Is Disney’s and Pixar’s New Movie Coco Culturally Sensitive? by Noelli De La Cruz

Disney and Pixar finally gets it right by being culturally conscious in its new movie Coco, an animated movie about a Mexican boy and his family.

In the past years there has been controversy around Disney’s movies having negative ethnic stereotypes or were culturally inaccurate. When the movie Princess and the Frog released, many people were excited that finally there was going to be a black heroine. However, critics were upset with the transformation of the princess to a frog because it reminded them of the past racism comments that black people were animals. Also, they thought that having a white prince instead of a black prince suggested that black love was not possible.

 Although Disney has made improvement in creating characters of color, they still get many things wrong.

So when it was publicly released that there was going to be a Disney movie about a Mexican family and the traditional Mexican holiday, Day of the Dead, there were many skeptics questioning if Disney was finally going to get it right regarding cultural sensitivity.

I hope that [Disney] will have people who are of Latino descenders to play the character of the movie as well as paying tribute to Dia de Los Muertos in a way that the concept, colors and music was right,” said sophomore at Skyline Marissa Vazquez.

Coco was released on theaters across the United States on November 23, 2017. The setting of the movie takes place in Mexico and is about a young Mexican boy, Miguel Ramirez, who wishes to be a musician. However, his family forbids it, since they think that music cursed their family. Behind his family’s back, he seeks for a guitar to play at a musical festival, and while on his mission to find a guitar he embarks on a journey in the afterlife. While there, he seeks to find his dead great grandfather, a Mariachi, in order to get his blessing to go back home and be able to be a musician.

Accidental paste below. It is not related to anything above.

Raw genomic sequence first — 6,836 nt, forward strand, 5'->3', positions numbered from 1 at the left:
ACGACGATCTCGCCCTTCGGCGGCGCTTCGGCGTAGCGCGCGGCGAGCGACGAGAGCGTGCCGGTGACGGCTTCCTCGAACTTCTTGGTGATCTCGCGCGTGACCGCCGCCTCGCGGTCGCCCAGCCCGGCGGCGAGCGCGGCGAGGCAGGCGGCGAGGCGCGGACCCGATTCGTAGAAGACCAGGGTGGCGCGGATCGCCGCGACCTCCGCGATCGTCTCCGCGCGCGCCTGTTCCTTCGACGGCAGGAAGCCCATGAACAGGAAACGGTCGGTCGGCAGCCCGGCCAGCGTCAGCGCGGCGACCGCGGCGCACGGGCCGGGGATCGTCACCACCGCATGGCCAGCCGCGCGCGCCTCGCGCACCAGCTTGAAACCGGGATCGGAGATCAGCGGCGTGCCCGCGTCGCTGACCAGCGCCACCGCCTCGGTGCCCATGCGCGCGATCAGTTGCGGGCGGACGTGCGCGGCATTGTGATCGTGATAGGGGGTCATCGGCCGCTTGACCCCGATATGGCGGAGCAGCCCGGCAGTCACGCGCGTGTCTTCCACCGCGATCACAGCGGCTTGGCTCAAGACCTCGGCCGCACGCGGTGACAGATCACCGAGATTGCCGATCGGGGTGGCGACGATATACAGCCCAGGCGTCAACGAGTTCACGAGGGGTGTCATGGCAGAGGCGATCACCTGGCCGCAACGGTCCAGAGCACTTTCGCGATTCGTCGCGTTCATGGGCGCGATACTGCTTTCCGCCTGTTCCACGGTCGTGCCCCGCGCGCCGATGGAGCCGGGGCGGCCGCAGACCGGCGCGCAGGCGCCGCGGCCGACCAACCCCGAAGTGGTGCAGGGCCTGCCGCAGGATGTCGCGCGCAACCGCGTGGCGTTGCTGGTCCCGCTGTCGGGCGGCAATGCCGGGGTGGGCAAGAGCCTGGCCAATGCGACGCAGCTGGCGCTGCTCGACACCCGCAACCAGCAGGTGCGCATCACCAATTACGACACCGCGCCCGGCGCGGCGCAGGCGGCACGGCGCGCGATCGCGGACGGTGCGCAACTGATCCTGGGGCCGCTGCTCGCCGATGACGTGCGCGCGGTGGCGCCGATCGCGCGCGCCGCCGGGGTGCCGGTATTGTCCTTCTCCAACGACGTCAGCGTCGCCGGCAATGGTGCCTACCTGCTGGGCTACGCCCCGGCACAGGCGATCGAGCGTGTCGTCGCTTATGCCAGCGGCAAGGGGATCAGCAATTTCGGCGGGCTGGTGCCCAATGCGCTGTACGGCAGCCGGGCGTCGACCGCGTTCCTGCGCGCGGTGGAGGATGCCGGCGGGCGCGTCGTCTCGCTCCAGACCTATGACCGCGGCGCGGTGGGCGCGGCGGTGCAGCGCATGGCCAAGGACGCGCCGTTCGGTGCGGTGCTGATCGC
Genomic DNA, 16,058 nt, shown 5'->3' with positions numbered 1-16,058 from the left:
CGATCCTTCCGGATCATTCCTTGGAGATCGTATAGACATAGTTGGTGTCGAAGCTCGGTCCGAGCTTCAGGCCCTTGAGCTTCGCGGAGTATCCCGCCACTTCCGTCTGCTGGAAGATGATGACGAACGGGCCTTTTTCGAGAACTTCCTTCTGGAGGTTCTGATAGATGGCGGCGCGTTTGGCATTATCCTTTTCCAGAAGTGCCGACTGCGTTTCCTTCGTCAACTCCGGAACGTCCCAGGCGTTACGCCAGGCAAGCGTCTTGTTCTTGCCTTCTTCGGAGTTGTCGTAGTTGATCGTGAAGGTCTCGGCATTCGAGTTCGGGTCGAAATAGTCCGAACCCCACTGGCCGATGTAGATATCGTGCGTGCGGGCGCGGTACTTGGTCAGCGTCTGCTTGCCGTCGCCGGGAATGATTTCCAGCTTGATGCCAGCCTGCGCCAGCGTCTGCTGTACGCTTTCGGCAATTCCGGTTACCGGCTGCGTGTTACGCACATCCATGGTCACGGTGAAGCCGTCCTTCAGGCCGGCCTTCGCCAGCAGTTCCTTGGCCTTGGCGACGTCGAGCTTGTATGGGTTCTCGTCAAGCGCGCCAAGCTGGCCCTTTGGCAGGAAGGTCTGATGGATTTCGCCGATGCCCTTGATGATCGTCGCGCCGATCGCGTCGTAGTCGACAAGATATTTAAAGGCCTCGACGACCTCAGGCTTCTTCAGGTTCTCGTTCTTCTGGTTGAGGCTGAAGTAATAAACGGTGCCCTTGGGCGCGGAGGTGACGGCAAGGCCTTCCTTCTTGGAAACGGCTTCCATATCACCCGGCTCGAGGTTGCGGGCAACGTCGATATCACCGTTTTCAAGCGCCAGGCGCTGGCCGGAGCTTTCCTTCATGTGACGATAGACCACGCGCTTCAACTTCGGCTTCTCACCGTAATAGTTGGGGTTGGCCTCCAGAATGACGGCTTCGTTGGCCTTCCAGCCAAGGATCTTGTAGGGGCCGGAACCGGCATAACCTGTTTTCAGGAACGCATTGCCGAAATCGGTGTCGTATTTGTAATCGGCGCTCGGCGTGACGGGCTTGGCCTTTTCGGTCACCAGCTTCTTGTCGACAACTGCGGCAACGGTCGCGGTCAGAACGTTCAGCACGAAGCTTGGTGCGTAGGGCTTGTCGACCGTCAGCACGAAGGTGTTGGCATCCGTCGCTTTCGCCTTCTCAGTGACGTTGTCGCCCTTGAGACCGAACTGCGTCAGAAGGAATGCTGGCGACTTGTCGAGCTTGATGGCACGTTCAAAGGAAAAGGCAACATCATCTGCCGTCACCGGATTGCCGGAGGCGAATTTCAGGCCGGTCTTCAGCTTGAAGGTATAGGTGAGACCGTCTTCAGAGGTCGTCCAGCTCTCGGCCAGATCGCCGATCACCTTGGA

Many Latinos themselves were surprised that Disney wasn’t patronizing and truthfully portrayed the Mexican holiday and the culture.

I relate to [the movie Coco] because it made me remember my grandfather that passed away a year ago… and remind me that one day I’ll see him again up there,” said senior Fabiola Malfabon.

Pero Like and Mitu, two BuzzFeed’s hubs for U.S. Latinx content, watched and reviewed the movie. They expressed satisfaction towards the film because it is a movie that kids of color can latch onto and see themselves; and believe they can make it on the big screen.

They also said that Coco tells a story they can relate to because Dia de los Muertos is a tradition that is celebrated all across Latin America. The colors, the music and the offerings shown in the movie are very similar to any latin american country during Day of the Dead. As well as the central theme of the movie that family is the most important thing is something latinos can relate too.

I actually really like the movie and I feel like it did show how important family is in the Mexican culture. It made me realize how important [Day of the Dead] is and the significance of it, your family will always be there for you and to never forget about any of them. The movie did a great job with the animations and all the colors it used to represent how dia de los muertos is celebrated,” said senior Erick Mora-Hernandez.

Not only did Disney/Pixar made sure the colors and the music were right for this movie, but they took the extra mile to cast all Latino actors. Famous latino actors such as Gael Garcia, Benjamin Bratt, Edward James Olmos, and Jaime Camil were the voices of the main characters of the movie.